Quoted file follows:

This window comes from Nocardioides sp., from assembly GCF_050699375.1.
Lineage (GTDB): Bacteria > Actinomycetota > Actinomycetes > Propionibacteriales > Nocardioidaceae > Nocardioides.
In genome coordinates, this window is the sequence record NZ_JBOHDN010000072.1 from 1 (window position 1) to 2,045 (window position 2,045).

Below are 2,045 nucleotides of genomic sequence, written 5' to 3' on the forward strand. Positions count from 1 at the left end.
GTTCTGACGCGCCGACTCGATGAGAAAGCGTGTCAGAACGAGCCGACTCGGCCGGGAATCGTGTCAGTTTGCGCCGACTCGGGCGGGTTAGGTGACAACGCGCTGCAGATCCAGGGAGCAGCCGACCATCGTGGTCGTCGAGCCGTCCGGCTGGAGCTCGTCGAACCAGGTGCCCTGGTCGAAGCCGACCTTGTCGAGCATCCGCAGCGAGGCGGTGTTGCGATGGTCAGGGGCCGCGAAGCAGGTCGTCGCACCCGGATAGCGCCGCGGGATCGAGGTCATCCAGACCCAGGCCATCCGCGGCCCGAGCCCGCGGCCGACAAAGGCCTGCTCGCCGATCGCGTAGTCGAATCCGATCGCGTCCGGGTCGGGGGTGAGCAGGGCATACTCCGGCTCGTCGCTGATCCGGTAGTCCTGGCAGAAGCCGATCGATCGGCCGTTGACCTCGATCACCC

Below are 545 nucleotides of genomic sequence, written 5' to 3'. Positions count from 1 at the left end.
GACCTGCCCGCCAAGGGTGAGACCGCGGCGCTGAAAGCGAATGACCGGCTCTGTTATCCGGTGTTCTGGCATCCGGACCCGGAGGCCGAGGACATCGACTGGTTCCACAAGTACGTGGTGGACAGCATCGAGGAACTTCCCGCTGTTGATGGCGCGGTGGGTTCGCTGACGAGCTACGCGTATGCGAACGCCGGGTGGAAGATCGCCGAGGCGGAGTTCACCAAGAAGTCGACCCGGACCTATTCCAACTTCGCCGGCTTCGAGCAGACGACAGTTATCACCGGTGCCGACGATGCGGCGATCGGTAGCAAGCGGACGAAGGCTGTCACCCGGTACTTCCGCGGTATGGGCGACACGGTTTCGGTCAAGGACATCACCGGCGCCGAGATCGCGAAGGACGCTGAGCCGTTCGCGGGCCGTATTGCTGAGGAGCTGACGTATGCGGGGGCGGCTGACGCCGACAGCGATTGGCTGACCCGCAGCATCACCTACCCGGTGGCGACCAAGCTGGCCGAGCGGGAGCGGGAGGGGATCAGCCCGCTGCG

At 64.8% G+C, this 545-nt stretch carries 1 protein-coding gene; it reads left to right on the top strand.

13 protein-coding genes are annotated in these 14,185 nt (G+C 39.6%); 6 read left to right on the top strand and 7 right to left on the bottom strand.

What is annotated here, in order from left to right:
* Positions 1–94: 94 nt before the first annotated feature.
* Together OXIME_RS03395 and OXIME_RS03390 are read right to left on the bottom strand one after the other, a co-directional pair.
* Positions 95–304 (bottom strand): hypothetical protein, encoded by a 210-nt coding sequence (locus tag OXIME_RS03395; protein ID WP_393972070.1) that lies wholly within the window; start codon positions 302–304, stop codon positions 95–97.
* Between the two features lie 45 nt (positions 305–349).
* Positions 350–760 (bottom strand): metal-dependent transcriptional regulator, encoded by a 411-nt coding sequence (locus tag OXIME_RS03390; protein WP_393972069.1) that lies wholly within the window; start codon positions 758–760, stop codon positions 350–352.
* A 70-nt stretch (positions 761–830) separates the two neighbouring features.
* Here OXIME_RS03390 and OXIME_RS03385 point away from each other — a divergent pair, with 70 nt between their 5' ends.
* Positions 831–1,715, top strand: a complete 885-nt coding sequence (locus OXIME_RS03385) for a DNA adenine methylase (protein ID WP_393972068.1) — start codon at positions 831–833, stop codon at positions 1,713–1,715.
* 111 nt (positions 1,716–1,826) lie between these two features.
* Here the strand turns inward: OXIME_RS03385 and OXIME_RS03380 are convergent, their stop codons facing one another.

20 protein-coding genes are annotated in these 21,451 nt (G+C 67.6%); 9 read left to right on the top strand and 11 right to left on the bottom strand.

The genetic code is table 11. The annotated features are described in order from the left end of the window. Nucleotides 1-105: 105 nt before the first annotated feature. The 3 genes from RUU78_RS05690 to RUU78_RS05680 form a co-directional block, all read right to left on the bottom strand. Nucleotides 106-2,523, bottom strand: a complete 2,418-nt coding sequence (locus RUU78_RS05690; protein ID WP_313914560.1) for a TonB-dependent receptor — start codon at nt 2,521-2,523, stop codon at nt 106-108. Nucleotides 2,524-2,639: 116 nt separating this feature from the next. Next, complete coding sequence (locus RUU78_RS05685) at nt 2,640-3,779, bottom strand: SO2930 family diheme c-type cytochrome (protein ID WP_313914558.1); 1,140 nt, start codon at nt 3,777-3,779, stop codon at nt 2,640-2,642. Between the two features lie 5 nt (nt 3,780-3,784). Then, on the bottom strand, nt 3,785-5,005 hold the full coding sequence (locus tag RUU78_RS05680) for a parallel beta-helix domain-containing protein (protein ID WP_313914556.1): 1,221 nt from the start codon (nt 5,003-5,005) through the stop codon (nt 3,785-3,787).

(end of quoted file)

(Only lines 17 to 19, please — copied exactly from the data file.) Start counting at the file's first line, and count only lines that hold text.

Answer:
* Here OXIME_RS03390 and OXIME_RS03385 point away from each other — a divergent pair, with 70 nt between their 5' ends.
* Positions 831–1,715, top strand: a complete 885-nt coding sequence (locus OXIME_RS03385) for a DNA adenine methylase (protein ID WP_393972068.1) — start codon at positions 831–833, stop codon at positions 1,713–1,715.
* 111 nt (positions 1,716–1,826) lie between these two features.